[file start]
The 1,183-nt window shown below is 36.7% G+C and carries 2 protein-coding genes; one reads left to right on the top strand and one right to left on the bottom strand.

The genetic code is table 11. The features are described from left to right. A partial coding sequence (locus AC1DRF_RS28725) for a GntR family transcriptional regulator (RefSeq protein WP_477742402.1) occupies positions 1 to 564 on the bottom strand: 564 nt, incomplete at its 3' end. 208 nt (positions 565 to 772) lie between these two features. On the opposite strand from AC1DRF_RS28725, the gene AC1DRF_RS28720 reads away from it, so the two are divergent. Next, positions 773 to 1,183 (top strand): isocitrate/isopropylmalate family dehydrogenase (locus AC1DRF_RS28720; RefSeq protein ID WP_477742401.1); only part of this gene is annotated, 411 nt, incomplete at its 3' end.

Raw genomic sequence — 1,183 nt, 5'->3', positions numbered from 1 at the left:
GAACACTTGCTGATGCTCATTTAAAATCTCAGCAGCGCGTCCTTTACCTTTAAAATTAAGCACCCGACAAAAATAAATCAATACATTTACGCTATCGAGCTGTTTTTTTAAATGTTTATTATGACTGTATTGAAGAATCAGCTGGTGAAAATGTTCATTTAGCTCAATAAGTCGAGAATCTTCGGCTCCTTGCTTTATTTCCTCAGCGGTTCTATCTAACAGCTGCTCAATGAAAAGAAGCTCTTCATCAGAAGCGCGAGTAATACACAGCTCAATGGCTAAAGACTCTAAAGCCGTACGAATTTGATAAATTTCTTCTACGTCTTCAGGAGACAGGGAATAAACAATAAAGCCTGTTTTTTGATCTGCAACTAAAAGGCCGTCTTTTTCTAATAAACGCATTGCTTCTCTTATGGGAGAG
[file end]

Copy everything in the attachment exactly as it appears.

The 1,183-nt window shown below is 36.7% G+C and carries 2 protein-coding genes; one reads left to right on the top strand and one right to left on the bottom strand.

The genetic code is table 11. The features are described from left to right. A partial coding sequence (locus AC1DRF_RS28725) for a GntR family transcriptional regulator (RefSeq protein WP_477742402.1) occupies positions 1 to 564 on the bottom strand: 564 nt, incomplete at its 3' end. 208 nt (positions 565 to 772) lie between these two features. On the opposite strand from AC1DRF_RS28725, the gene AC1DRF_RS28720 reads away from it, so the two are divergent. Next, positions 773 to 1,183 (top strand): isocitrate/isopropylmalate family dehydrogenase (locus AC1DRF_RS28720; RefSeq protein ID WP_477742401.1); only part of this gene is annotated, 411 nt, incomplete at its 3' end.

Raw genomic sequence — 1,183 nt, 5'->3', positions numbered from 1 at the left:
GAACACTTGCTGATGCTCATTTAAAATCTCAGCAGCGCGTCCTTTACCTTTAAAATTAAGCACCCGACAAAAATAAATCAATACATTTACGCTATCGAGCTGTTTTTTTAAATGTTTATTATGACTGTATTGAAGAATCAGCTGGTGAAAATGTTCATTTAGCTCAATAAGTCGAGAATCTTCGGCTCCTTGCTTTATTTCCTCAGCGGTTCTATCTAACAGCTGCTCAATGAAAAGAAGCTCTTCATCAGAAGCGCGAGTAATACACAGCTCAATGGCTAAAGACTCTAAAGCCGTACGAATTTGATAAATTTCTTCTACGTCTTCAGGAGACAGGGAATAAACAATAAAGCCTGTTTTTTGATCTGCAACTAAAAGGCCGTCTTTTTCTAATAAACGCATTGCTTCTCTTATGGGAGAG